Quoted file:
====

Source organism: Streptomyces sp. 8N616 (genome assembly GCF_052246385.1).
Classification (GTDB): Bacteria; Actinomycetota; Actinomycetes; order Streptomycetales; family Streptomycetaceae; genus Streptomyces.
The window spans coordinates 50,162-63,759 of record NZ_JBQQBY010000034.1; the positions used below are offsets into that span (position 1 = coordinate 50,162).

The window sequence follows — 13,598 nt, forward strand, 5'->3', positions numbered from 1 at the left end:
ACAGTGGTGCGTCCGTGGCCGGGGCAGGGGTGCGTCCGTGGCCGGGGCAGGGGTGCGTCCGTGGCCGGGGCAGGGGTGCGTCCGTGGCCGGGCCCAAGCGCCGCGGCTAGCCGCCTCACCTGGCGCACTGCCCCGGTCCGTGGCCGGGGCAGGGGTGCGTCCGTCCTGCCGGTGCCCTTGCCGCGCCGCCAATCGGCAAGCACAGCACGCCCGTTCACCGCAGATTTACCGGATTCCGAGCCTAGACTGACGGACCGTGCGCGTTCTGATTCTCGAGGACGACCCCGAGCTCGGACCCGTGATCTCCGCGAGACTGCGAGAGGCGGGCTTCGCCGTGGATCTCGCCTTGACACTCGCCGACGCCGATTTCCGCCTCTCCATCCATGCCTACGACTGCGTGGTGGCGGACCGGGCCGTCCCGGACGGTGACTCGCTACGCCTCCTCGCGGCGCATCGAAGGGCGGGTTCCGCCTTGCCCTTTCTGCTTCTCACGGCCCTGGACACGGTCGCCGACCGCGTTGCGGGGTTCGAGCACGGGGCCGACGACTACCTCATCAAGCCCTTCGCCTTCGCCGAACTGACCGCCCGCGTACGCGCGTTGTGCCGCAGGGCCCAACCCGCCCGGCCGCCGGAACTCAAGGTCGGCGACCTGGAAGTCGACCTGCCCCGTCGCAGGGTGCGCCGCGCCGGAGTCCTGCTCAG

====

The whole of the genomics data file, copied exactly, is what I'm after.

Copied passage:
Source organism: Streptomyces sp. 8N616 (genome assembly GCF_052246385.1).
Classification (GTDB): Bacteria; Actinomycetota; Actinomycetes; order Streptomycetales; family Streptomycetaceae; genus Streptomyces.
The window spans coordinates 50,162-63,759 of record NZ_JBQQBY010000034.1; the positions used below are offsets into that span (position 1 = coordinate 50,162).

The window sequence follows — 13,598 nt, forward strand, 5'->3', positions numbered from 1 at the left end:
ACAGTGGTGCGTCCGTGGCCGGGGCAGGGGTGCGTCCGTGGCCGGGGCAGGGGTGCGTCCGTGGCCGGGGCAGGGGTGCGTCCGTGGCCGGGCCCAAGCGCCGCGGCTAGCCGCCTCACCTGGCGCACTGCCCCGGTCCGTGGCCGGGGCAGGGGTGCGTCCGTCCTGCCGGTGCCCTTGCCGCGCCGCCAATCGGCAAGCACAGCACGCCCGTTCACCGCAGATTTACCGGATTCCGAGCCTAGACTGACGGACCGTGCGCGTTCTGATTCTCGAGGACGACCCCGAGCTCGGACCCGTGATCTCCGCGAGACTGCGAGAGGCGGGCTTCGCCGTGGATCTCGCCTTGACACTCGCCGACGCCGATTTCCGCCTCTCCATCCATGCCTACGACTGCGTGGTGGCGGACCGGGCCGTCCCGGACGGTGACTCGCTACGCCTCCTCGCGGCGCATCGAAGGGCGGGTTCCGCCTTGCCCTTTCTGCTTCTCACGGCCCTGGACACGGTCGCCGACCGCGTTGCGGGGTTCGAGCACGGGGCCGACGACTACCTCATCAAGCCCTTCGCCTTCGCCGAACTGACCGCCCGCGTACGCGCGTTGTGCCGCAGGGCCCAACCCGCCCGGCCGCCGGAACTCAAGGTCGGCGACCTGGAAGTCGACCTGCCCCGTCGCAGGGTGCGCCGCGCCGGAGTCCTGCTCAG